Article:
The Dead Creed essentially is you. There are no other members, not even for the live gigs. Does this reflect the ascetic mentality of the Dead Creed and the exaltation of the spirit being a purely personal matter or simply just one person may be enough for the music to reach its full potential? Will there be any guest musicians either in recordings or in live performances?

Of course a full lineup would enhance the Dead Creed’s sound and at times many people expressed the interest to contribute. Being the only member adds, as you said, much in this asceticism concept. Also, although being alone is difficult for live gigs, the sight of one person who sounds like 2-3 people together is an interesting thing to see. There will definitely be special guests in subsequent recordings from different spectrums of music, because – it’s no secret – that the Dead Creed have attracted the interest of musicians far outside the metal scene.The Dead Creed,Occult Rock,Ambient,Greece,The Psalm,2016,Interviews,News,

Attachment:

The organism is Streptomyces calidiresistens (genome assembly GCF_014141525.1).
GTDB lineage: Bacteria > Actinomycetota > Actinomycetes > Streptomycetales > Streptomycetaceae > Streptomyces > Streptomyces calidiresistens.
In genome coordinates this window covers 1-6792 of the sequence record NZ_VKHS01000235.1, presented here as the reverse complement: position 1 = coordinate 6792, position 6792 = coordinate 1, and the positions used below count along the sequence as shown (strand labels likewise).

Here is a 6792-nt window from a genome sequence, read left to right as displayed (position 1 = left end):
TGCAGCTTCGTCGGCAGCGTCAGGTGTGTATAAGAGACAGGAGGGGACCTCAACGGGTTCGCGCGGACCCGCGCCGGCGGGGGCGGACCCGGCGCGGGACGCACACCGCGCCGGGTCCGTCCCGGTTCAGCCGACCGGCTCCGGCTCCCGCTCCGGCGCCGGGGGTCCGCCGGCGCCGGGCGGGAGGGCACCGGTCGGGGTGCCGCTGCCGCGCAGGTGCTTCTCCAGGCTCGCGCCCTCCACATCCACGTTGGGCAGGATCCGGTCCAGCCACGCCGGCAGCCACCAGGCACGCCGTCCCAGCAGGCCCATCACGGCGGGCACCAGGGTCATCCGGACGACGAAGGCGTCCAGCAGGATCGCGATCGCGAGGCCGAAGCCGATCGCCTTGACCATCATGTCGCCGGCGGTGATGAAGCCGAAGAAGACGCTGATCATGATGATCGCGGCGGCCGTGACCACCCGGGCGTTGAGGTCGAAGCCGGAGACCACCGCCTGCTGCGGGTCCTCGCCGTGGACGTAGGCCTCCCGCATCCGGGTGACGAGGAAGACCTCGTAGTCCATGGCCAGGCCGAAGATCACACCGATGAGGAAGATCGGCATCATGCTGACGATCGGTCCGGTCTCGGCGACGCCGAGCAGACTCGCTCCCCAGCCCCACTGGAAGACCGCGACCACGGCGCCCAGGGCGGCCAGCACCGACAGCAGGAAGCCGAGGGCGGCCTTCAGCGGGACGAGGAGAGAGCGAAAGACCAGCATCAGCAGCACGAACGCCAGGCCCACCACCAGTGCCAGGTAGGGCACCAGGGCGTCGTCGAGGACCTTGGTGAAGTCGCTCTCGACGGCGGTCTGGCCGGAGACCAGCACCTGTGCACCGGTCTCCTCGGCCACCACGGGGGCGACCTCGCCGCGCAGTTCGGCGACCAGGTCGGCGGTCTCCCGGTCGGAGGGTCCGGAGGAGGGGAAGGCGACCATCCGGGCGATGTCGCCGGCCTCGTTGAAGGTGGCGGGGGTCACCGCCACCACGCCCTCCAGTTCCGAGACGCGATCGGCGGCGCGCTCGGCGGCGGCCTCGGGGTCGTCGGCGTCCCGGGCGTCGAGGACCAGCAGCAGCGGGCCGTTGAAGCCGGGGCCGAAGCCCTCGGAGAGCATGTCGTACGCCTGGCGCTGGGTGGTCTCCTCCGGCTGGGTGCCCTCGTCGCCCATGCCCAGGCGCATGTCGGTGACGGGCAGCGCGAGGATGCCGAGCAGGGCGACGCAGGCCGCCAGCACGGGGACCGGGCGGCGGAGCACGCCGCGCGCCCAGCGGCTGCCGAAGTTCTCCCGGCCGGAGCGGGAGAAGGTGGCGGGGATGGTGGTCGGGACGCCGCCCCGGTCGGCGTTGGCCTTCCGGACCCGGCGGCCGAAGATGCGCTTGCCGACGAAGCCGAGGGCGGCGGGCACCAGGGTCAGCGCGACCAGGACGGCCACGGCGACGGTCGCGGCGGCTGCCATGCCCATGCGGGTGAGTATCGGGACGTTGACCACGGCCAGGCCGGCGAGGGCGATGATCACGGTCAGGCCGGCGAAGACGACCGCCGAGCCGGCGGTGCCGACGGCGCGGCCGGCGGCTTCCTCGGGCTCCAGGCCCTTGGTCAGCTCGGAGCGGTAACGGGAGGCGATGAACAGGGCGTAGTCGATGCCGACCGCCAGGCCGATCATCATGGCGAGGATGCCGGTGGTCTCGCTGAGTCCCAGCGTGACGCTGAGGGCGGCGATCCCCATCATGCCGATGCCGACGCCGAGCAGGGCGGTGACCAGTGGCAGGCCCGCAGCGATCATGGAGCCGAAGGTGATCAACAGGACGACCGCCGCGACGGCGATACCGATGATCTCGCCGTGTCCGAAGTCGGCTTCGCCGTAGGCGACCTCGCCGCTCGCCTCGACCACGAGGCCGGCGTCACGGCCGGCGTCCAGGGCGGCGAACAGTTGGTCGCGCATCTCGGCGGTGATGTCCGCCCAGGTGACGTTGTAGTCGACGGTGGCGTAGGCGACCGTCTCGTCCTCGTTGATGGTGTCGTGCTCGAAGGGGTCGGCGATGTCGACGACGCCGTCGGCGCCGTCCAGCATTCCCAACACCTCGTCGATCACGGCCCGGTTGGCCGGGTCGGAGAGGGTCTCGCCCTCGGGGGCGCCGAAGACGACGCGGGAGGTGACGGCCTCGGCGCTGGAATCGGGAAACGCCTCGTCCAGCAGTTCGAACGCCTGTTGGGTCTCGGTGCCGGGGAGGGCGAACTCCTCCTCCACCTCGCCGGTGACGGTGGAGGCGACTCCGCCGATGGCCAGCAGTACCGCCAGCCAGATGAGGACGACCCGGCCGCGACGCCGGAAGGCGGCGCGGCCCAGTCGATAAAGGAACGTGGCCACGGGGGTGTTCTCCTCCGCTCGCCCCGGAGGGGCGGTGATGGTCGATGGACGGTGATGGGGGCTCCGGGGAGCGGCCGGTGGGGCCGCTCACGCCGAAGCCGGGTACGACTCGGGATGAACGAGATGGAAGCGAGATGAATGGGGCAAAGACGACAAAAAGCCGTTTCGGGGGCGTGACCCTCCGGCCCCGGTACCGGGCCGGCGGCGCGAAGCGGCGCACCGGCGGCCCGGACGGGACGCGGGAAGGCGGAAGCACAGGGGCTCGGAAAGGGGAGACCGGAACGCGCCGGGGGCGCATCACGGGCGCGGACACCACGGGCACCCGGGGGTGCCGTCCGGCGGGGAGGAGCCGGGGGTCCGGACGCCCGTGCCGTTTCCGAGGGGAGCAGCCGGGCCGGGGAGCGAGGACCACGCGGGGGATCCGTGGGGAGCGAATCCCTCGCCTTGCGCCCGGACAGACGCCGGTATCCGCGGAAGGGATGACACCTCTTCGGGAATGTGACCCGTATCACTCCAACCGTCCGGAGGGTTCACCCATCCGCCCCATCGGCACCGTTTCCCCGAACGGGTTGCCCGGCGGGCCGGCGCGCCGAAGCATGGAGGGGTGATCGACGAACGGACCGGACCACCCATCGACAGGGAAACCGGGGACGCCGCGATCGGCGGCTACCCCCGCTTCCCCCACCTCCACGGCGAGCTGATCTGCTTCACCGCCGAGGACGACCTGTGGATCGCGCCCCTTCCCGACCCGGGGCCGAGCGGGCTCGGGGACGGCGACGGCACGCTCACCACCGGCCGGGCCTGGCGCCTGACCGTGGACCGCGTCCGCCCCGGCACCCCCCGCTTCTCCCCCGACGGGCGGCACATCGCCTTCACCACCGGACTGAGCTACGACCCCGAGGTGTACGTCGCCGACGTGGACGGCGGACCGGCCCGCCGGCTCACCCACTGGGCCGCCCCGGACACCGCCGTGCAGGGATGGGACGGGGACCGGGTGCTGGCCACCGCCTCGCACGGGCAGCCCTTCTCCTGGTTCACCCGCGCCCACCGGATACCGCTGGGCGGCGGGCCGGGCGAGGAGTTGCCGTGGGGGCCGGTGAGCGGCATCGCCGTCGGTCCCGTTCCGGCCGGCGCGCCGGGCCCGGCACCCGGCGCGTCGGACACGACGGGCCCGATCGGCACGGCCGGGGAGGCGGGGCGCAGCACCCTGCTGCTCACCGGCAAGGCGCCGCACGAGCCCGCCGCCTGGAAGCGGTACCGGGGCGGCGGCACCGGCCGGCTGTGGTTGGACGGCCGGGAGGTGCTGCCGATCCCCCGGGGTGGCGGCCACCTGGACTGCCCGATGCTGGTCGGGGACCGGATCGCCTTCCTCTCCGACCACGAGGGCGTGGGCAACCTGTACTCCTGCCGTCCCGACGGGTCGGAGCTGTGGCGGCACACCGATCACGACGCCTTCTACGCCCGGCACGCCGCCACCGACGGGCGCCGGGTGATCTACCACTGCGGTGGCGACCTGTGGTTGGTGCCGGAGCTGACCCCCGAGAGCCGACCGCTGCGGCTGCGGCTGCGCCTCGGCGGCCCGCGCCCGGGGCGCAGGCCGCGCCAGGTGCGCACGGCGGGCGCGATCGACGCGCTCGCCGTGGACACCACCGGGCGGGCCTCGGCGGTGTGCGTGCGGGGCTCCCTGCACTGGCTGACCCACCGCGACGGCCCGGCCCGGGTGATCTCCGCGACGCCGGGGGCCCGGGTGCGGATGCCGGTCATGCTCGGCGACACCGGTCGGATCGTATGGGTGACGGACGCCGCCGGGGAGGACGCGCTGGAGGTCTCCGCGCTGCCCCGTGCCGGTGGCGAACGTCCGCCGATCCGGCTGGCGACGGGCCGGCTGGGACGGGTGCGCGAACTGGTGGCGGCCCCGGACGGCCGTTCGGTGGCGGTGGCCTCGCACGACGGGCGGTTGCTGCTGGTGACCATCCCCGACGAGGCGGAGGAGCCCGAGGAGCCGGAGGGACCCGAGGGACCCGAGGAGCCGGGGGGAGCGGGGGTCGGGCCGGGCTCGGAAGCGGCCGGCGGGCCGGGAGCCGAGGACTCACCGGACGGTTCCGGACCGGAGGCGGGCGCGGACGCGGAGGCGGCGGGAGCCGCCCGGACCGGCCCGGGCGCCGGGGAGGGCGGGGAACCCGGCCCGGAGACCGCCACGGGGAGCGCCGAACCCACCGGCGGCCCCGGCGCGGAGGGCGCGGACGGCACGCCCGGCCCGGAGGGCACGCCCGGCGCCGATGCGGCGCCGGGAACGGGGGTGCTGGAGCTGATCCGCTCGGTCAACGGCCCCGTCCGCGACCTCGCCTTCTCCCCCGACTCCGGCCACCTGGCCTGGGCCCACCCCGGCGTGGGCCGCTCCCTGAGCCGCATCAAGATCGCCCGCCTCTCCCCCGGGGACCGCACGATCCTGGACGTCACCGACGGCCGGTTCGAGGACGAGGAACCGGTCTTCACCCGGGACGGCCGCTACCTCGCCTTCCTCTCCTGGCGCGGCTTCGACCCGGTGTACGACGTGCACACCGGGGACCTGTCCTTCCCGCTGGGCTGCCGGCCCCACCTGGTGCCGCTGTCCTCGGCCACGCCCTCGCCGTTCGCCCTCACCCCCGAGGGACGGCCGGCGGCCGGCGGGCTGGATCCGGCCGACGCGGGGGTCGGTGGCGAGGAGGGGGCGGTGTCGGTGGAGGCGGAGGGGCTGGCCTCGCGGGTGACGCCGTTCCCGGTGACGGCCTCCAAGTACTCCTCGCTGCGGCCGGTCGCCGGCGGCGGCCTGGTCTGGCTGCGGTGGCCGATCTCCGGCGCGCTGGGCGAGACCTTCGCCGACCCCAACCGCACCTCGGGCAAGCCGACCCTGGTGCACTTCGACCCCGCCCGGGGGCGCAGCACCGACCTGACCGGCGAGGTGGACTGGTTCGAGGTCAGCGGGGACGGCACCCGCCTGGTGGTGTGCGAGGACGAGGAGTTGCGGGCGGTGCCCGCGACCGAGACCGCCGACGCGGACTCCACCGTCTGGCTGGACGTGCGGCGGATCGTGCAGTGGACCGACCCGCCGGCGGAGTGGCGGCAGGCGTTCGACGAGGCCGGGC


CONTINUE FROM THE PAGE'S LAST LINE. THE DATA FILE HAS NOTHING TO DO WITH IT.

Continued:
To my knowledge, you have recorded the debut of Dead Creed (“Pieces To Cure The Soul During the Darkest Hours”) and released a rough mix. When should we expect the official release of the album?

The debut has been ready the last five months. It has been delayed because of the hectic daily program. I used all this time for extra hearings to make corrections. These days the last details are being settled and the album will be sent for printing on CD and LP, and the demo ‘Catacomb Blues’ will be printed on a tape (via Three Shades Of Black).

You’ve been active for almost a year and already the name of The Dead Creed keeps increasing in force, with more and more people becoming familiar with your music. How does this make you feel? Do you feel like a part of your consciousness touches and wins other people?